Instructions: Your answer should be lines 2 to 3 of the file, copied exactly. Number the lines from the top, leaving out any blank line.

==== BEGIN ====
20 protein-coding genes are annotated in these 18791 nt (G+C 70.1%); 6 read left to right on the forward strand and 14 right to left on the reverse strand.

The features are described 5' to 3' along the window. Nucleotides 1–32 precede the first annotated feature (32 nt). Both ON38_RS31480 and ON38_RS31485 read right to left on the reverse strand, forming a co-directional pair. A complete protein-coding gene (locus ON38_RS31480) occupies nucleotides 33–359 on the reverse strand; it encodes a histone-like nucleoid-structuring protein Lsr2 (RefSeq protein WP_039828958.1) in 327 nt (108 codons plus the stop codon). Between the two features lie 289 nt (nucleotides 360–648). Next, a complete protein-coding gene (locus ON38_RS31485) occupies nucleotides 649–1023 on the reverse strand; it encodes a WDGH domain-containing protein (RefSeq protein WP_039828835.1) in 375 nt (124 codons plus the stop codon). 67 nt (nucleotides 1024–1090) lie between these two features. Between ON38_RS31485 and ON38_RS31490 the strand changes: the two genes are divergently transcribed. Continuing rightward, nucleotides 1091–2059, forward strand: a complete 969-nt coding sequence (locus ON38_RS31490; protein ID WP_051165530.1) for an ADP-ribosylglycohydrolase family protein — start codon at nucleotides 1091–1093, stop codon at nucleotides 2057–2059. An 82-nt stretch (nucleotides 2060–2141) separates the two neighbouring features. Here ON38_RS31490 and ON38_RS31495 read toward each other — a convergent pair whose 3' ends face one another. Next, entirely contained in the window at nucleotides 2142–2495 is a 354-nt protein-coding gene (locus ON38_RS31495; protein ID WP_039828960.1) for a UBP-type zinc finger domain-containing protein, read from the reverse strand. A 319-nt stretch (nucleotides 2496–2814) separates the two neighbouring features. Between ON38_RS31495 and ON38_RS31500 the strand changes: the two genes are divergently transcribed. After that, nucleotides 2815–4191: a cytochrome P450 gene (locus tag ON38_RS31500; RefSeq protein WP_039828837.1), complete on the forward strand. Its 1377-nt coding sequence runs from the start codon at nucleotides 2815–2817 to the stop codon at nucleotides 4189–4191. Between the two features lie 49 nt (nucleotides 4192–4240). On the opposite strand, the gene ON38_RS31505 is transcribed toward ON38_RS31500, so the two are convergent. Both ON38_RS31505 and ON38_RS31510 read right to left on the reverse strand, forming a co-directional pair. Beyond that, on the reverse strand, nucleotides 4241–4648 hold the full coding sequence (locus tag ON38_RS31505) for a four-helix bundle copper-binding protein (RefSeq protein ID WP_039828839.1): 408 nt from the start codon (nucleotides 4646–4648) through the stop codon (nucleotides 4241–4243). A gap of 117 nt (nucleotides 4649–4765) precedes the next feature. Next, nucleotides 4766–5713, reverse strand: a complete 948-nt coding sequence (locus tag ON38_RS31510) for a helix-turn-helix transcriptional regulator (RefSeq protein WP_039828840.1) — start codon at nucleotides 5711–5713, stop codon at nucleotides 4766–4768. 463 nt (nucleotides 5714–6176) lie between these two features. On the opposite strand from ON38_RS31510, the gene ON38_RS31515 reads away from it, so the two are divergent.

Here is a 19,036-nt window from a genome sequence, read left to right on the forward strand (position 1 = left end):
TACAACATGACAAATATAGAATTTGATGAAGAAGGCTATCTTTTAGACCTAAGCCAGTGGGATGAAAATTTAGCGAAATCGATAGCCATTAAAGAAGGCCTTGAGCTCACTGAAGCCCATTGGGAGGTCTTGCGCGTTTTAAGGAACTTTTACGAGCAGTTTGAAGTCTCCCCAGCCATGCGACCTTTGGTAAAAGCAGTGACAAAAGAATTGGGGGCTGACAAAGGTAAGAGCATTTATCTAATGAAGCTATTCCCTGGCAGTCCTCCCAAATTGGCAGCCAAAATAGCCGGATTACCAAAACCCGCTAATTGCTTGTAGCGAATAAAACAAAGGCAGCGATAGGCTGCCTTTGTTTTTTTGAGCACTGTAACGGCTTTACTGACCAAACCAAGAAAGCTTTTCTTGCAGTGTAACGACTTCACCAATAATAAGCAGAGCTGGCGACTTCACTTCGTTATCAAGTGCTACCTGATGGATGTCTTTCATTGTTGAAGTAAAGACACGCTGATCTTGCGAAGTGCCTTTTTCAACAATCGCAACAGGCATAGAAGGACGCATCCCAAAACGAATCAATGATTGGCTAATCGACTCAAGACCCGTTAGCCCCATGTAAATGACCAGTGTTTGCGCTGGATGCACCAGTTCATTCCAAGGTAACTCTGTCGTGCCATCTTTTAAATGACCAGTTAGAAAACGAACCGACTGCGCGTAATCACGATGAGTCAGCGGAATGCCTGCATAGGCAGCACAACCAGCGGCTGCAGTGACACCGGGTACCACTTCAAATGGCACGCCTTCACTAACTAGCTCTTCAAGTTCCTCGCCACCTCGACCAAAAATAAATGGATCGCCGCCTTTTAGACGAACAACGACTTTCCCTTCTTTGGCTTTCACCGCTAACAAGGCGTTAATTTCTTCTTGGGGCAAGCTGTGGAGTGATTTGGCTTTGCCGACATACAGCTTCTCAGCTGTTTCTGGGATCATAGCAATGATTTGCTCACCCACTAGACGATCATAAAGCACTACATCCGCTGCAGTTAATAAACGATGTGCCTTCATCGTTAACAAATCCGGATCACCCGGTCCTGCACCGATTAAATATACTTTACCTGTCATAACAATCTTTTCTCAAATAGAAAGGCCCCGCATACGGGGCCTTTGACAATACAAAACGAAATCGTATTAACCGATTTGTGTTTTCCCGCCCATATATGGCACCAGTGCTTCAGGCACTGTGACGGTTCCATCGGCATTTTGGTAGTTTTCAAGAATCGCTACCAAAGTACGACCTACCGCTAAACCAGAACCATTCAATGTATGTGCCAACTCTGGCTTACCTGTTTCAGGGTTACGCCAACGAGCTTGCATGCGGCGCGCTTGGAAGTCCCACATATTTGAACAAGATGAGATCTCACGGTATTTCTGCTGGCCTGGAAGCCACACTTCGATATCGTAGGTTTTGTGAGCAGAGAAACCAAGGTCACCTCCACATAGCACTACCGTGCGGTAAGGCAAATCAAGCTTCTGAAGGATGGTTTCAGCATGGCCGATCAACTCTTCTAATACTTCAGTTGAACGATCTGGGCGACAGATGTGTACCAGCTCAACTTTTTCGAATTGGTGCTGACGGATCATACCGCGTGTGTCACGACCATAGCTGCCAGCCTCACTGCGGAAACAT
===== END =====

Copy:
The features are described 5' to 3' along the window. Nucleotides 1–32 precede the first annotated feature (32 nt). Both ON38_RS31480 and ON38_RS31485 read right to left on the reverse strand, forming a co-directional pair. A complete protein-coding gene (locus ON38_RS31480) occupies nucleotides 33–359 on the reverse strand; it encodes a histone-like nucleoid-structuring protein Lsr2 (RefSeq protein WP_039828958.1) in 327 nt (108 codons plus the stop codon). Between the two features lie 289 nt (nucleotides 360–648). Next, a complete protein-coding gene (locus ON38_RS31485) occupies nucleotides 649–1023 on the reverse strand; it encodes a WDGH domain-containing protein (RefSeq protein WP_039828835.1) in 375 nt (124 codons plus the stop codon). 67 nt (nucleotides 1024–1090) lie between these two features. Between ON38_RS31485 and ON38_RS31490 the strand changes: the two genes are divergently transcribed. Continuing rightward, nucleotides 1091–2059, forward strand: a complete 969-nt coding sequence (locus ON38_RS31490; protein ID WP_051165530.1) for an ADP-ribosylglycohydrolase family protein — start codon at nucleotides 1091–1093, stop codon at nucleotides 2057–2059. An 82-nt stretch (nucleotides 2060–2141) separates the two neighbouring features. Here ON38_RS31490 and ON38_RS31495 read toward each other — a convergent pair whose 3' ends face one another. Next, entirely contained in the window at nucleotides 2142–2495 is a 354-nt protein-coding gene (locus ON38_RS31495; protein ID WP_039828960.1) for a UBP-type zinc finger domain-containing protein, read from the reverse strand. A 319-nt stretch (nucleotides 2496–2814) separates the two neighbouring features. Between ON38_RS31495 and ON38_RS31500 the strand changes: the two genes are divergently transcribed. After that, nucleotides 2815–4191: a cytochrome P450 gene (locus tag ON38_RS31500; RefSeq protein WP_039828837.1), complete on the forward strand. Its 1377-nt coding sequence runs from the start codon at nucleotides 2815–2817 to the stop codon at nucleotides 4189–4191. Between the two features lie 49 nt (nucleotides 4192–4240). On the opposite strand, the gene ON38_RS31505 is transcribed toward ON38_RS31500, so the two are convergent. Both ON38_RS31505 and ON38_RS31510 read right to left on the reverse strand, forming a co-directional pair. Beyond that, on the reverse strand, nucleotides 4241–4648 hold the full coding sequence (locus tag ON38_RS31505) for a four-helix bundle copper-binding protein (RefSeq protein ID WP_039828839.1): 408 nt from the start codon (nucleotides 4646–4648) through the stop codon (nucleotides 4241–4243). A gap of 117 nt (nucleotides 4649–4765) precedes the next feature. Next, nucleotides 4766–5713, reverse strand: a complete 948-nt coding sequence (locus tag ON38_RS31510) for a helix-turn-helix transcriptional regulator (RefSeq protein WP_039828840.1) — start codon at nucleotides 5711–5713, stop codon at nucleotides 4766–4768. 463 nt (nucleotides 5714–6176) lie between these two features. On the opposite strand from ON38_RS31510, the gene ON38_RS31515 reads away from it, so the two are divergent.

Here is a 19,036-nt window from a genome sequence, read left to right on the forward strand (position 1 = left end):